There are situations of failure like Scott who closed his Florida operation around the time we shutdown after opening for business about a 15 months before our beginning. Surely that situation must appear as a failed franchise but if it does it will be of little consequence because Scott bought a terrible territory. It was small and fragmented and from the first time he described it to me I wondered why he invested in that area. It will be easy for TMI to say "well he bought a bad territory". If our failure appeared, explaining it away wouldn't be as easy. We bought all of Fort Bend County in Southwest Houston which is huge and one of the fastest growing areas in the city. How do you "explain away" investors purchasing a viable territory, having plenty of money, education and experience and still failing? It won't be quite as easy as justifying poor ole Scott's failure.
When we went to Discover Day before purchasing the franchise, I asked a question about what happens if you fail and I heard Dan Kirwan say “oh we will buy it from you”. I haven’t been able to located my notes from the day but Marlene agrees that he made the statement. When I asked about TMI buying the territory from me Dan said “I never made that statement”. My wife Marlene was sitting next to me at Discovery Day and she confirmed that she heard the same thing so something is wrong?
Having an exit strategy (we thought TMI buying the territory back on failure provided the basis) would have been nice. We would have still lost over $250,000 of our money but would have been able to pay off a $140,000 SBA loan using the TMI funds and some personal money. We closed the doors having spent almost half a million dollars and 18 months of the hardest work of our lives and will be paying that SBA loan for 7 years. If you want to burn a lot of money and work your butt off, The Maids is (on the basis of our experience) an excellent choice.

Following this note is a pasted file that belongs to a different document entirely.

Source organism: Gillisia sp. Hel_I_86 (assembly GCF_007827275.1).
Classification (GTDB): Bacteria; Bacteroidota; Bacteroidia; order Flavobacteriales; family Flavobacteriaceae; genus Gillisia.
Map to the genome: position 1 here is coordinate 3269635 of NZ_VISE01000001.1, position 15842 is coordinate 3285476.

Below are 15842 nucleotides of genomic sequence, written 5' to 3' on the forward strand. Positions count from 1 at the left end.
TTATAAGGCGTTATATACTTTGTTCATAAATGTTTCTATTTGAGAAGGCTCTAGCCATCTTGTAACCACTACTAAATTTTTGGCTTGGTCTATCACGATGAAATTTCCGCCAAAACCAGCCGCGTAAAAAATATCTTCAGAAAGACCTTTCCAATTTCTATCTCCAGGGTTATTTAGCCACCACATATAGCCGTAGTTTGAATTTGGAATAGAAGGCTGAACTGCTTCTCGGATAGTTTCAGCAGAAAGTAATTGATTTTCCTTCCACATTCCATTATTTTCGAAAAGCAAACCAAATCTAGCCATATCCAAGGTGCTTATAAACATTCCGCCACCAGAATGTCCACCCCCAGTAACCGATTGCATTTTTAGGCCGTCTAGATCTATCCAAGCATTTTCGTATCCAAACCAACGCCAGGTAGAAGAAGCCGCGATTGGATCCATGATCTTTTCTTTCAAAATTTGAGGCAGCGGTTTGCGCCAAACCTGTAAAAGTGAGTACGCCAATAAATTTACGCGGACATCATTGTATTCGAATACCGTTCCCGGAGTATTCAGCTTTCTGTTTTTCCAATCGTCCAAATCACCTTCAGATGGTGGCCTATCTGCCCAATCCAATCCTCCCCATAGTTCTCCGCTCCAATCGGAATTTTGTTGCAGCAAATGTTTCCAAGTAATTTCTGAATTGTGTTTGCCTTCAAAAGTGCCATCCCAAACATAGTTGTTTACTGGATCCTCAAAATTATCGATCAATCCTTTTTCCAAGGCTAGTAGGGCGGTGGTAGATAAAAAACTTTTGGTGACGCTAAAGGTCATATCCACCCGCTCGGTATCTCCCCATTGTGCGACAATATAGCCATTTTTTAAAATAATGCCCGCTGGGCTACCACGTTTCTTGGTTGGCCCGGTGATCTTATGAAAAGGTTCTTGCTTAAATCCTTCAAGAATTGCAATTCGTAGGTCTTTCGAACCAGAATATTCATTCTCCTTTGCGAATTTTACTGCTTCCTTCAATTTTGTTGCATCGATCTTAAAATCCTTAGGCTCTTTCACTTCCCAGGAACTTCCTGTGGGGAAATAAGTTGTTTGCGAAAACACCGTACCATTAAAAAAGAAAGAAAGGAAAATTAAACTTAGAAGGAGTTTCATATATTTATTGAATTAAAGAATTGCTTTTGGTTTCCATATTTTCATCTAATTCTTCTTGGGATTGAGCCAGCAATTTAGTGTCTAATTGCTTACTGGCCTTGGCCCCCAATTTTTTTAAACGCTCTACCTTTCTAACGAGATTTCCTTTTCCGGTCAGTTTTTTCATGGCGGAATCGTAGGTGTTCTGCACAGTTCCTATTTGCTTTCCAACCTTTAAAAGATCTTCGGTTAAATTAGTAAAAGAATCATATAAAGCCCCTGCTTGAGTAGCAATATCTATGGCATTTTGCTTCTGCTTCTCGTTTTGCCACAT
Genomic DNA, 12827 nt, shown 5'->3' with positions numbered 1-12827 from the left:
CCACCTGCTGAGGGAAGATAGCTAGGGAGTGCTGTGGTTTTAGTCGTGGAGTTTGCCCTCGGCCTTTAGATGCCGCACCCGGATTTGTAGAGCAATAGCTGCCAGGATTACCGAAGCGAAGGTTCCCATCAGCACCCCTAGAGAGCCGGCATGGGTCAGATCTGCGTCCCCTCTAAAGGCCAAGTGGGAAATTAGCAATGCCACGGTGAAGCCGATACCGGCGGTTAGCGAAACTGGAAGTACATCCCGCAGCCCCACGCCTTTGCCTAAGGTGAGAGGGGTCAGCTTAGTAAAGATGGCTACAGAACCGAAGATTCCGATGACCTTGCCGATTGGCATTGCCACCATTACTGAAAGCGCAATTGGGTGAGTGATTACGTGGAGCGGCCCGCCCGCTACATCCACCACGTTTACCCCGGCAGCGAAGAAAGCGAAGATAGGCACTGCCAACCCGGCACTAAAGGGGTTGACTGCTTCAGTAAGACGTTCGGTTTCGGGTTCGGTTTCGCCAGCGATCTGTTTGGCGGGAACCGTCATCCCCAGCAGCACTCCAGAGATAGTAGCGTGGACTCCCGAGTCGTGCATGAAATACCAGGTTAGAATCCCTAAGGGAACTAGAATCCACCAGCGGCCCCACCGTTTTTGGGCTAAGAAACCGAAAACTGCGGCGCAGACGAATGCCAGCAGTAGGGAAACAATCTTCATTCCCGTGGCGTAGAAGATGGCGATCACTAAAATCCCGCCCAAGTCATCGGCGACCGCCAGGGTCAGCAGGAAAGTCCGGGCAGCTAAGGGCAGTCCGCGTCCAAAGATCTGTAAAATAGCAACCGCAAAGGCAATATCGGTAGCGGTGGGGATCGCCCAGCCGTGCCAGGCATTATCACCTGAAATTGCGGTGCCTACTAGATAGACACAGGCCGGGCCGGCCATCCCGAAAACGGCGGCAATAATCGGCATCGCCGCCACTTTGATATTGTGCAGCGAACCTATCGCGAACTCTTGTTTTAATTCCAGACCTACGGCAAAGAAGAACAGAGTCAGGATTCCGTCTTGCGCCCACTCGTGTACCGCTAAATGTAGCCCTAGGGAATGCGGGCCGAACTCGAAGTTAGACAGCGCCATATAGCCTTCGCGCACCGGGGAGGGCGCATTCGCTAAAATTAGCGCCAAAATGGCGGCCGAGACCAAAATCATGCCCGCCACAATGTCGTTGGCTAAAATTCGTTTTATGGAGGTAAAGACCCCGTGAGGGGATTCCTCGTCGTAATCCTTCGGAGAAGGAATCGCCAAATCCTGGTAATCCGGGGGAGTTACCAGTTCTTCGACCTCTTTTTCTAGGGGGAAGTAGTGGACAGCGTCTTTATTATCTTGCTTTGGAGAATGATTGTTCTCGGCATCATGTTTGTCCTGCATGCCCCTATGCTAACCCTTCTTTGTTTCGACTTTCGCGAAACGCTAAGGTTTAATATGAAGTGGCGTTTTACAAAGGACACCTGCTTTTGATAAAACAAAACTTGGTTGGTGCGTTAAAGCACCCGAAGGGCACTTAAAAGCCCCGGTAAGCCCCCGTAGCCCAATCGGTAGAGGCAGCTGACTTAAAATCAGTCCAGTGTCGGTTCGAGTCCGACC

If we were uneducated novices with limited experience, perhaps our failure would be easier to understand but that is not the case. Marlene has a degree in Management Information Services and my degree is in Chemical Engineering and I worked in the oil industry for 40 years. If you consider those credentials along with the successful startup and continued operation of a different franchise, you should wonder “what happened with The Maids franchise startup”. I will provide detailed information, a wealth of data, conclusions reached on the basis of the data and a supported opinion about our failure and you can draw your own conclusion.
To learn more about our first hand experience with starting up a The Maids (TMI) franchise, write to me at firstname.lastname@example.org.
Summary of experience
The Saga - Detailed Account Of Franchise Startup Failure
Is Molly Maids Equivalent To The Maids?
Demands of Managing Operation
Hourly Manpower Problems
Professional Manpower Difficulties - Field Managers
Franchises Do Not Fail - They Just "Go Away"
Need Money - Find An Angel
Selling The Business